Tryptophan is one of the eight essential amino acids that your body can’t make by itself. Therefore, it must acquire the amino acid through dietary sources. Tryptophan helps your body produce serotonin, melantonin and niacin. It’s often used to treat insomnia and depression, and it can also help you lose weight. Read on to learn more about the role tryptophan plays in your body.
Is Tryptophan Safe?
Tryptophan is an essential amino acid that’s not only safe, but necessary to maintain normal brain and body function. However, a 1989 outbreak of eosinophilia-myalgia syndrome (EMS), gave tryptophan a bad reputation when the outbreak, which killed or disabled more than 1,000 people, was traced back to a contaminated batch of L-tryptophan supplements. Tryptophan was outlawed in the US. in 1991. In 2001, the FDA began to allow manufacturers to sell tryptophan for use as a dietary supplement in the US. However, the FDA still maintains that it doesn’t know whether the 1989 cases of EMS were the result of impurities present in the tryptophan supplements or the side effect of abnormally high does of dietary tryptophan.
The Importance of Tryptophan in Your Body
Tryptophan is an essential amino acids. These amino acids are necessary because your body needs them in order to synthesize protein. Tryptophan, however, does more than just provide the building blocks for protein synthesis. It also helps your body to produce the following necessary substances:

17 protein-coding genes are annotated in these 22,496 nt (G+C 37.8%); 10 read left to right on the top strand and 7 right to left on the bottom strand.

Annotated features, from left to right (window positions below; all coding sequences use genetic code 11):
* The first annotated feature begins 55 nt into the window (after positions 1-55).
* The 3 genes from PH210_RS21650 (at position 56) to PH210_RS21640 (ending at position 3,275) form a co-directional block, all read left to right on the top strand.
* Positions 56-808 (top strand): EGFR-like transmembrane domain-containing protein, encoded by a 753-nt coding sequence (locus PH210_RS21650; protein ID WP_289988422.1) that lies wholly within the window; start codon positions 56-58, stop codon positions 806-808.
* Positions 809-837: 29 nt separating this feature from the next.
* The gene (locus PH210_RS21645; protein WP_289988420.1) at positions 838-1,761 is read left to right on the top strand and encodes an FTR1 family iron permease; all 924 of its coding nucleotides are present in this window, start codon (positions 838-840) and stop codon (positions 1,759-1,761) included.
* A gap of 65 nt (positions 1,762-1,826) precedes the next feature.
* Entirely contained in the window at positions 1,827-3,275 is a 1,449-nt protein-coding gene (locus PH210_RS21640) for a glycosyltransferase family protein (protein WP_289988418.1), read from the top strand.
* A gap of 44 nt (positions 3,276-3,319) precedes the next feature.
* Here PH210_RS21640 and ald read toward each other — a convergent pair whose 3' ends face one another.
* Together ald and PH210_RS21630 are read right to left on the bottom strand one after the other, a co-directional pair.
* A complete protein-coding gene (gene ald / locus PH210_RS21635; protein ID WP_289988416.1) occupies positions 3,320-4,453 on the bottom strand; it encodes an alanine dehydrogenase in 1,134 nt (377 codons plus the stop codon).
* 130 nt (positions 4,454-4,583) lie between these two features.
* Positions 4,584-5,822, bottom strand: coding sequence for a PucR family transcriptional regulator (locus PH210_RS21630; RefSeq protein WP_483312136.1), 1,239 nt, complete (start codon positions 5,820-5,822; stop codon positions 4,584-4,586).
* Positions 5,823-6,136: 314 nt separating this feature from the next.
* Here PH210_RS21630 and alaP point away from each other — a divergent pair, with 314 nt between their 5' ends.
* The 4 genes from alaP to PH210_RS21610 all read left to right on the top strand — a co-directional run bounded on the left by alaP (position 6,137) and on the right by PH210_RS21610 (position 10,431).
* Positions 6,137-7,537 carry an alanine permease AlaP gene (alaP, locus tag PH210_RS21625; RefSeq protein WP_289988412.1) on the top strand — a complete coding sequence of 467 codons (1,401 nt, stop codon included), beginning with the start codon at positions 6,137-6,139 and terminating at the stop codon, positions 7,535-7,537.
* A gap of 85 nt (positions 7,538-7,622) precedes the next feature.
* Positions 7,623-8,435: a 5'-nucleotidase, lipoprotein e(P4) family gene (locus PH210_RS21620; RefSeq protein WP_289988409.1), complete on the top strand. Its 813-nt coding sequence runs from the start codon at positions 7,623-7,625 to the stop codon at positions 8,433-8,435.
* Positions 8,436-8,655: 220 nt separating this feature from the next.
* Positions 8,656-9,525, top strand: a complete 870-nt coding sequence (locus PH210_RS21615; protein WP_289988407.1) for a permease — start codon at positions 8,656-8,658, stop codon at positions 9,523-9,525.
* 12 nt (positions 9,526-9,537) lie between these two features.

- Seratonin, a neurotransmitter that plays a vital role in the regulation of mood. Seratonin helps you feel calm, relaxed and well at ease.
- Melatonin, a neurohormone that makes you feel sleepy.
- Niacin, a B-vitamin.
Tryptophan helps maintain your body’s serotonin and melatonin levels, so low levels of tryptophan can lead to depression and insomnia. Your body can’t produce seratonin or melatonin without tryptophan, so a tryptophan deficiency could lead to severely depressed mood, changes in appetite and severe sleep problems.
Benefits of Tryptophan
Tryptophan is available as a dietary supplement and has long been used as a sleep aid and antidepressant. Many people find that tryptophan makes them sleepy, due no doubt to its ability to raise melatonin levels within the body. Many use tryptophan as an antidepressant, and clinical trials have shown that tryptophan supplements may be of particular benefit to those who are struggling with depressive disorders.
In addition to insomnia and depression, tryptophan may also be of benefit to those who suffer from seasonal affective disorder, premenstrual dysphoric disorder, and other disorders caused by low seratonin levels in the brain. It may also be useful for epileptics.
Sources of Tryptophan
Contrary to what you may have heard, turkey, while high in tryptophan, doesn’t contain appreciably higher levels of tryptophan than other types of poultry. Tryptophan is found in dairy proteins and in foods that are high in protein, like meat, nuts and legumes. Here are some foods that are high in tryptophan:
- Pumpkin seeds
- Cottage cheese
- Sunflower seeds